The crisis in Venezuela has exposed divisions in Britain’s Labour Party amid calls from some of its MPs and other leaders to strongly condemn President Nicolas Maduro and the recent Constituent Assembly vote. The party’s stance is seen as particularly relevant as leader Jeremy Corbyn has in the past — while a backbench MP — stressed his support for late President Hugo Chavez, as well as Mr. Maduro. “Now that he is the leader of the Labour Party we have an absolute right to know if now regrets what he said or recants it,” a former Labour MP Tom Harris told the BBC’s Newsnight programme late on Wednesday. Angela Smith, a long-term critic of Mr. Corbyn, told The Times she was “appalled” at the events in Venezuela and called on Mr. Corbyn to condemn the events as soon as possible, as well as call for the release of political prisoners. Mr. Corbyn, who is on holiday, is yet to speak out on recent developments in Venezuela.
Earlier this week, the party issued a statement, urging the government to “recognise its responsibilities to protect human rights, free speech, and the rule of law,” and called for the President to personally respond to “legitimate” concerns internationally about the “increasing authoritarian nature of his rule and the growing hardship facing his people”.
However, some within the Cabinet have been critical of the U.S.-imposed sanctions, suggesting it would be far better to facilitate talks between the two sides, putting it in the context of the historic relationship between the U.S. and Latin America.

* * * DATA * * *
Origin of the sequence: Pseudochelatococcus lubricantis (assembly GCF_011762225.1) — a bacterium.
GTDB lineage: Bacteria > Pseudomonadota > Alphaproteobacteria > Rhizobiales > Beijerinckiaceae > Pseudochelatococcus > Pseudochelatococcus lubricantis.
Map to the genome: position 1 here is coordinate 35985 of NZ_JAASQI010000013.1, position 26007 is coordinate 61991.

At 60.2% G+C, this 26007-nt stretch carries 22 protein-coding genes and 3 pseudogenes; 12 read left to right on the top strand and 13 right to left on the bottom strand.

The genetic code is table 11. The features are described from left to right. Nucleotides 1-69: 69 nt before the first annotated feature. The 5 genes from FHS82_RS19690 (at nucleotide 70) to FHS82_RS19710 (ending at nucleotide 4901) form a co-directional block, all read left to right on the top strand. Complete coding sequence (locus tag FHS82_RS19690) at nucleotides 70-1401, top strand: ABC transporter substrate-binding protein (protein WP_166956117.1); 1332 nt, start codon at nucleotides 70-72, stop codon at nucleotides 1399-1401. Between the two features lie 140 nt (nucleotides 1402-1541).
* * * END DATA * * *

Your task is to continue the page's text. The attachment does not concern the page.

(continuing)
Chris Williamson, a Labour shadow home office minister, told Newsnight that while circumstances had changed “substantially” in the years since Mr. Corbyn had spoken out in favour of the Venezuelan government, the violent protests taking place had been “aided and abetted by the United States,” who had been funding opposition groups in the country.
“They have a shady record going back many decades of interfering in Latin America right back to Chile,” he said. “We’ve had these manufactured shortages with factory owners stopping production to create these shortages in shops... and it’s the same tactics used against Allende in 1973,” he said, referring to the bloody military coup that deposed socialist Chilean President Salvador Allende.
Mr. Williamson is not the first Labour politician to have drawn parallels between Venezuela and Chile. During a rally in solidarity with Venezuela two years ago, Mr. Corbyn attacked U.S. efforts to undermine and discredit Venezuela. “When we celebrate the achievements of Venezuela… in jobs, in housing, in health, in education, but above its role in the whole world as a different place we recognise what they achieved and how they are trying to achieve,” he said at the time, warning that there were “powerful forces trying to destroy all of that”.